If you haven't seen the film yet I advise you to not read anything more on it. Head out and let its world open up to you with no expectations. There hasn't been a world or idea in film this intriguing for a long while, but if that isn't what gets your summer movie juices I believe that aforementioned guns that obliterate people should be enough to get you intrigued. Magic on the screen
Magic. That must be what Studio Ghibli and Hayao Miyazaki animate every film they make with. No other animation studio around breathes so much life and beauty into their films. Every hand drawn scene in every film teams with more life than most live action films have in them. This is once again the case in Miyazaki's latest film Ponyo, which practically overflows the screen with creativity and wonder.
Disney, who has been bringing Miyazaki's films out in the US for years now, once again has brought this one over and dubbed it over with big name actors including Matt Damon, Tina Fey, Liam Neeson, Lily Tomlin and Cate Blanchett. I'm a strong promoter of watching a film in its original language with subtitles, but if dubbing it over mean that more children get to see Miyazaki's work than it is well worth it. Plus, Disney has done a wonderful job of bringing a subtitled version to their DVD releases, which are the kind of high quality release that very few Japanese animation films sees in the US.
But what about Ponyo itself? It seems that this time Miyazaki's story doesn't quite live up to his work. In fact its almost as if the entire concept was based around what he wanted to draw, which in this case turns out to be not such a bad thing since you could enjoy the film with the sound off it is so stunning. Ponyo (voiced by Noah Lindsey Cyrus) is a little fish with magic powers. She accidentally washes ashore and is saved by Sasuke (Frankie Jonas) and they fall in love. Here father, a man who lives under the sea trying to save it from humans pollution, bring sher back. So she runs away using her ever growing magic to get back to Sasuke, but happens to flood all of the island town he lives on. The entire film seems like a big excuse for the artists to draw fantastic and wondrous sea creatures, not to mention one of the most adorable animated creatures even in the form of Ponyo.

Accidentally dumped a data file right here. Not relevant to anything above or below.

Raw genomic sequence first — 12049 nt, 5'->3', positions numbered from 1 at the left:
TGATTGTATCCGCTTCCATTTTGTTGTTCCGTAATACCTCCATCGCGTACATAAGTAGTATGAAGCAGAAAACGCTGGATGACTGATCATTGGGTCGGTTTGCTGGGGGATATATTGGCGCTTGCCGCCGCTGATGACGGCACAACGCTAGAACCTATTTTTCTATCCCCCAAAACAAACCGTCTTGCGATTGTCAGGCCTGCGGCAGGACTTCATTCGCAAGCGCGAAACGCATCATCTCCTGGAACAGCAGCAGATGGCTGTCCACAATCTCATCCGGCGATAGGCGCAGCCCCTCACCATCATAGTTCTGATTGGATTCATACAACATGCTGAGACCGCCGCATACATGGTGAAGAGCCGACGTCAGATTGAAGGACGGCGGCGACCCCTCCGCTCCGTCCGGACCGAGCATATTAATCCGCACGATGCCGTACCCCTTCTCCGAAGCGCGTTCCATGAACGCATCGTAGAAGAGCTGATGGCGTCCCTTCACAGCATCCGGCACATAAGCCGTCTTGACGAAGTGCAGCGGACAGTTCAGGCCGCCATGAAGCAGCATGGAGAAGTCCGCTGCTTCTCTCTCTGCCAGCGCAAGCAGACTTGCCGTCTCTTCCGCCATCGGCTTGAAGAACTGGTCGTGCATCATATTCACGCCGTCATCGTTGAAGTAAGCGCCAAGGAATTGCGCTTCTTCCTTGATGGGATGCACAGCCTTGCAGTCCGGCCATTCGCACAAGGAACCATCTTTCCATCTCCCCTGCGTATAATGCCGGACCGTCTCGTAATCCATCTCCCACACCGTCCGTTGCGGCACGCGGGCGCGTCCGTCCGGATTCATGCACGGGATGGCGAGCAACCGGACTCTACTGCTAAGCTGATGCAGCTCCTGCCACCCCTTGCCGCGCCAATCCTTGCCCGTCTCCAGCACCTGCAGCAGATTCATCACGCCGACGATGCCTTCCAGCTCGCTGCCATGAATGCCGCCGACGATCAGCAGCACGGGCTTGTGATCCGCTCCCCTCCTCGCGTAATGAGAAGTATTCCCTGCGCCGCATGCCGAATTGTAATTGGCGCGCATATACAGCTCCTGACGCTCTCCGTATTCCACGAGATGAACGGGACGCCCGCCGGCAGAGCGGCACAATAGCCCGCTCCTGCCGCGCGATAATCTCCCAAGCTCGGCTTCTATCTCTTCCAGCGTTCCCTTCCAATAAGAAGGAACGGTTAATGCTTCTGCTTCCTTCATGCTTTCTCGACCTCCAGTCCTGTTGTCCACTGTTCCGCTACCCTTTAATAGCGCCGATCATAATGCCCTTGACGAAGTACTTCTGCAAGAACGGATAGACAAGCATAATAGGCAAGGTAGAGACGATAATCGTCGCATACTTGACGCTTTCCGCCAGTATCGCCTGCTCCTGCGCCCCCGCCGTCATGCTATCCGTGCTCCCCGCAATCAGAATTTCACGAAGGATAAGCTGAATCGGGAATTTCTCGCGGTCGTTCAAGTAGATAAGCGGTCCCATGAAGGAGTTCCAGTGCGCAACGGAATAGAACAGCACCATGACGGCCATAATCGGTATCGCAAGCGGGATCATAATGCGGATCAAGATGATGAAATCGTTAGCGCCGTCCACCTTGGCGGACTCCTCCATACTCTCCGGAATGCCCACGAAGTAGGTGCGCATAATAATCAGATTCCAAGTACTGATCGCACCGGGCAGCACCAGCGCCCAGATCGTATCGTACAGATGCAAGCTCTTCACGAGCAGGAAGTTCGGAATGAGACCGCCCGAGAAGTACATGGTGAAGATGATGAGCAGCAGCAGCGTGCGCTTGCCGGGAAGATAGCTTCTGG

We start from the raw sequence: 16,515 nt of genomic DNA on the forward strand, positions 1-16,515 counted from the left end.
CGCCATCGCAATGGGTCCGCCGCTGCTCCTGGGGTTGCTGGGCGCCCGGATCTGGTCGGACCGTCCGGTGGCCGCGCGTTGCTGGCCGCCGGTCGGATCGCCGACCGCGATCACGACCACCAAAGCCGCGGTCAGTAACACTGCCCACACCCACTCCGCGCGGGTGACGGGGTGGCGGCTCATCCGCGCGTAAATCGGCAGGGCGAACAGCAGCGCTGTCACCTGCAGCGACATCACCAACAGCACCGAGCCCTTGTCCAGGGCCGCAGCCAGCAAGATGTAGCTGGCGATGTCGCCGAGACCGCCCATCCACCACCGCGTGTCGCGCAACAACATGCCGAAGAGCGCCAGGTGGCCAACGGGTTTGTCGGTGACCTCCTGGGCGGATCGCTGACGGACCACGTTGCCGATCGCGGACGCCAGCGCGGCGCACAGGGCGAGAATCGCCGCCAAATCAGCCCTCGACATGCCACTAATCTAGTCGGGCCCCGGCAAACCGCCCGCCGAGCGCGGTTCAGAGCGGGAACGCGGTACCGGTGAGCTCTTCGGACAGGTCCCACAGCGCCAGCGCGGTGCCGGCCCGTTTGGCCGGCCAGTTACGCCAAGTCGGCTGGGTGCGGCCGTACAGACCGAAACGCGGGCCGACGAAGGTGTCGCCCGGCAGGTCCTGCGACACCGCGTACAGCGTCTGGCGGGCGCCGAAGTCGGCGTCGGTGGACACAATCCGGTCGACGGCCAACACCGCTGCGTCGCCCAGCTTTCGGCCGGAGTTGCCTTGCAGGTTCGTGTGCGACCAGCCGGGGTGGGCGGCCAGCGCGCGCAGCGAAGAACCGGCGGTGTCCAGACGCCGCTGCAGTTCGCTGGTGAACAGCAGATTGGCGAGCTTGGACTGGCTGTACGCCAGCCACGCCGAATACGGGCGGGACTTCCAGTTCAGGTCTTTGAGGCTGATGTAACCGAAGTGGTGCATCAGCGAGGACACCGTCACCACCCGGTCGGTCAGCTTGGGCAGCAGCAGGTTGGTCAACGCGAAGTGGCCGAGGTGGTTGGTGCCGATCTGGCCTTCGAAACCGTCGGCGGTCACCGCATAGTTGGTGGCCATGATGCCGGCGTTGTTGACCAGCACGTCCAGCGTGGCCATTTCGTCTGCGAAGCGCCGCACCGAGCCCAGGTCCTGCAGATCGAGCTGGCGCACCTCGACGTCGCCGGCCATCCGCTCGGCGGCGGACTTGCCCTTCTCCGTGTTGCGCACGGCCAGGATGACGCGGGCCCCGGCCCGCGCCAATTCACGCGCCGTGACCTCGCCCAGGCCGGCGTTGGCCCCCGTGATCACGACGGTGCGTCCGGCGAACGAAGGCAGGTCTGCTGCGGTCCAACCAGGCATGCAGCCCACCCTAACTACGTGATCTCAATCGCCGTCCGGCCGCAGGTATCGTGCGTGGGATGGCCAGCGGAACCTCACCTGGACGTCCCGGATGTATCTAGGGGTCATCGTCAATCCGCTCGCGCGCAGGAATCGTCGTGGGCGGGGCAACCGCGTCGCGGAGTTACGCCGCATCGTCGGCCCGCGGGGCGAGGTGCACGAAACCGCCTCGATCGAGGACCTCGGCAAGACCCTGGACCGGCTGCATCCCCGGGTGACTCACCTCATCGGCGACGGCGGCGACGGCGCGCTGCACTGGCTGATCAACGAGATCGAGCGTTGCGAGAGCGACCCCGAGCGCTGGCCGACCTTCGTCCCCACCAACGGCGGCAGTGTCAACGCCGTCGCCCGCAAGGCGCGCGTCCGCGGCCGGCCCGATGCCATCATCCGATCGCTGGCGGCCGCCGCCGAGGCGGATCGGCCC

The film tries to tackle issues such as pollution, love and motherhood, but most of it gets lost in some of the more absurd plot points, like the calmness with which everyone seems to act after the world has been flooded. Again, non of this is a complaint. It would have been easy enough to watch this movie without sound or a plot at all and still left the theater entirely happy. It does help that most of the voice acting is top notch, and if you don't stay to listen to the ridiculous closing theme song you'll miss out on some of the best unintentional hilarity in years.
I can't say that Ponyo is my favorite Miyazaki film, but much like Pixar, even my least favorite film of his is a masterpiece. The worlds Miyazaki creates are nothing short of epic, and if you're simply waiting for this to come out on DVD don't. Seeing Ponyo on a big screen is breathtaking, especially the opening ten minutes or so, which could only be described as a work of true art.